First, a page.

In April, the United Nations will convene a five-party Cyprus conference on deadlocked settlement talks in Geneva, the first such meeting since 2017 when that summit collapsed in acrimony.
“The purpose of the meeting will be to determine whether common ground exists for the parties to negotiate a lasting solution to the Cyprus problem within a foreseeable horizon,” said Stephane Dujarric, spokesman for UN Secretary-General Antonio Guterres.
The meeting will occur in Geneva, Switzerland, from 27 April to 29, Dujarric said in a written statement.
The conflict has been an endless source of tension between NATO allies Greece and Turkey. More recently, it has complicated any effort to tap suspected energy resources around the Mediterranean island.
Cyprus President Nicos Anastasiades and Turkish Cypriot leader Ersin Tatar will attend the meeting, along with representatives from Greece, Turkey and Britain, which are guarantors of the island’s sovereignty upon independence in 1960.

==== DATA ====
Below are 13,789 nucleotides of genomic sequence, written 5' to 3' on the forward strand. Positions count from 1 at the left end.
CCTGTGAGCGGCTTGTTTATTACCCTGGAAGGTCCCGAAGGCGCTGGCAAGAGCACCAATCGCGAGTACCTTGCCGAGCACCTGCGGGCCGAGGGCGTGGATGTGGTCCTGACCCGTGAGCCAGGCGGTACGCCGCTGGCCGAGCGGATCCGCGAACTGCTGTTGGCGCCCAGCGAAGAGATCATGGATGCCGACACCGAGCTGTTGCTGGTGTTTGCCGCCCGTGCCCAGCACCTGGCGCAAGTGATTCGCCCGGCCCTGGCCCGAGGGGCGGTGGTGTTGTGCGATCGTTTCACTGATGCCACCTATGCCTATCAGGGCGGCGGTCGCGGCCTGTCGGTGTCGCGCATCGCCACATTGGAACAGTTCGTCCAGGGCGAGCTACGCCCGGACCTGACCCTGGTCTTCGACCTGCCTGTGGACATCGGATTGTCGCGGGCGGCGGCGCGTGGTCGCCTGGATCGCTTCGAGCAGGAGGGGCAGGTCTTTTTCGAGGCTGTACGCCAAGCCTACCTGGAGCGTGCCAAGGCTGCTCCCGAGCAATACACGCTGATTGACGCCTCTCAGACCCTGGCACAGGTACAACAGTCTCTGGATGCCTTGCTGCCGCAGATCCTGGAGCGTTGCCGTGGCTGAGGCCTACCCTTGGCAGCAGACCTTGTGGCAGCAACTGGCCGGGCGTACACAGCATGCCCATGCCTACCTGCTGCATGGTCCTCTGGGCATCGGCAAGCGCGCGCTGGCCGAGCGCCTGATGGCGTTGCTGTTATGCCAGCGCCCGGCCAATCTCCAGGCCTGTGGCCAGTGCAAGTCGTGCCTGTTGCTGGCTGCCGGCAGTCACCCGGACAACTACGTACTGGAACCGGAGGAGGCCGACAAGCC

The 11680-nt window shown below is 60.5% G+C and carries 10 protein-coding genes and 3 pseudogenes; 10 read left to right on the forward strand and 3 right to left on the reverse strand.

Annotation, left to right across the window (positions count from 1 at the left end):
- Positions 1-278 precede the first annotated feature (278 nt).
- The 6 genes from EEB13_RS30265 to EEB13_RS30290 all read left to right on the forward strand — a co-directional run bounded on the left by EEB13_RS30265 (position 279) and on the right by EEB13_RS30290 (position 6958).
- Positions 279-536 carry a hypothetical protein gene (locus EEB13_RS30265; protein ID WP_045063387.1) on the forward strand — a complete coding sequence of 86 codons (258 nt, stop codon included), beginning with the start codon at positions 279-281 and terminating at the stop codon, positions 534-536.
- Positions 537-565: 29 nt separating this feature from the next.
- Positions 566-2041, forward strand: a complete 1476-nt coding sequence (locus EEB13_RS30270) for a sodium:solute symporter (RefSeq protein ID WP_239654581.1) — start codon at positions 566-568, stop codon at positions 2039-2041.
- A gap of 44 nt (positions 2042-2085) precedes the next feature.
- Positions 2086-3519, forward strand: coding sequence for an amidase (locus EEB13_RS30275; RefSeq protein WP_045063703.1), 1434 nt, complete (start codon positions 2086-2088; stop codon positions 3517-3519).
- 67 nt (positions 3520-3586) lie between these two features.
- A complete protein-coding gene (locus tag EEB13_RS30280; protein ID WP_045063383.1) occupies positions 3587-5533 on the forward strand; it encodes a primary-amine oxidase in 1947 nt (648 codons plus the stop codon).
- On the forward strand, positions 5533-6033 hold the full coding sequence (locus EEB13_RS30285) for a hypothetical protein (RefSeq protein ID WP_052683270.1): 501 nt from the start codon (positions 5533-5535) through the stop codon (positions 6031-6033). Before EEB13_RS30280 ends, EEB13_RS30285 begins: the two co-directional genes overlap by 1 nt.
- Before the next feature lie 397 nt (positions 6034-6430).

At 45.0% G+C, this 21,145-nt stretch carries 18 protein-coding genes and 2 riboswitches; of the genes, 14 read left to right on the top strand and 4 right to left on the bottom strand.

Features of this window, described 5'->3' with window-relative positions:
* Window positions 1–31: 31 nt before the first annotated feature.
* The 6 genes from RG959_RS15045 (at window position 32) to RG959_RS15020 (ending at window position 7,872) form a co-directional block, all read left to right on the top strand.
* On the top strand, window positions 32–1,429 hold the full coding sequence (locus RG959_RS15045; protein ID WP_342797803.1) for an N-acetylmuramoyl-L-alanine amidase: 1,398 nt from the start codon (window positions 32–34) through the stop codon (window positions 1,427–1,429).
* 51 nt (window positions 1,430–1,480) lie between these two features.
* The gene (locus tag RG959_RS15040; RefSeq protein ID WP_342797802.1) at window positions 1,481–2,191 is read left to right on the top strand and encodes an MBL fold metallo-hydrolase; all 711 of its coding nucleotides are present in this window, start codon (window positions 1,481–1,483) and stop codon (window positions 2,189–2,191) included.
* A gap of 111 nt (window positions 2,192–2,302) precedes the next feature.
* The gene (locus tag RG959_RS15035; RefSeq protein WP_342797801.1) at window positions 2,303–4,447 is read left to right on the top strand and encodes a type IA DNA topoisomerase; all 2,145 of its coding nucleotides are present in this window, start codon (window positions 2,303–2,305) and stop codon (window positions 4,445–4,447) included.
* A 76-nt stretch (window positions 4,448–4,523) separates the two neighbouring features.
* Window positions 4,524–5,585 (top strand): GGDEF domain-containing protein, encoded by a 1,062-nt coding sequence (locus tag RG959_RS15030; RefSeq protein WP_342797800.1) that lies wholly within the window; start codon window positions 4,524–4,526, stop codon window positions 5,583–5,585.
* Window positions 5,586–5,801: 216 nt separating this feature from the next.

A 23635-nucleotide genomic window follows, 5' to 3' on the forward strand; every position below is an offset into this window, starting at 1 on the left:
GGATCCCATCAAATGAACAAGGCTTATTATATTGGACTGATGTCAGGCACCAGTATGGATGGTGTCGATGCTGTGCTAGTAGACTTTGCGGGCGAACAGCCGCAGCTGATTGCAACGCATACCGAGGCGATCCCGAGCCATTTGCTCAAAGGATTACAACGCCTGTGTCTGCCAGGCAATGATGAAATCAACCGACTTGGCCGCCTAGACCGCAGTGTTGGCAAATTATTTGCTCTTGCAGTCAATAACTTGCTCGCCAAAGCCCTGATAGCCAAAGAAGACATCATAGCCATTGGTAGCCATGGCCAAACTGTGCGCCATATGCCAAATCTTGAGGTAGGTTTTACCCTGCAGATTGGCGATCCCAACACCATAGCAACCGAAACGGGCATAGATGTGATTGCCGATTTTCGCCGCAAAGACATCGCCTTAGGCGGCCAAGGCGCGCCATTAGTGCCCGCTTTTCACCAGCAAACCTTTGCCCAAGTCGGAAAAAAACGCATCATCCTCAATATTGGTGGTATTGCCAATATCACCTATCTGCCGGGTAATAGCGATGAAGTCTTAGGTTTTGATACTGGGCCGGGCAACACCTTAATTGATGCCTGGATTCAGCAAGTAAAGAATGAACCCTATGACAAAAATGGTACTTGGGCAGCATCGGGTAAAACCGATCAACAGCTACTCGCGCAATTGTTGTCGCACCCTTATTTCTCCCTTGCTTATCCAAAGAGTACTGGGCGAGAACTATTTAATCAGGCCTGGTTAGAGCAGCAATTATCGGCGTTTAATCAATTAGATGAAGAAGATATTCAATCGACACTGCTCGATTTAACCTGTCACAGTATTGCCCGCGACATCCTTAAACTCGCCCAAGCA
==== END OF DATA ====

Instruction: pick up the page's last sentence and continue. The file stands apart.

The UN Secretary-General intends to convene an informal five-plus-one meeting on the Cyprus issue in Geneva, Switzerland, from 27 to 29 April 2021, Spokesperson for the Secretary-General, Stéphane Dujarric, has said.
The last UN peace effort failed in July 2017 at the Swiss resort of Crans-Montana; there have no Cyprus negotiations since then.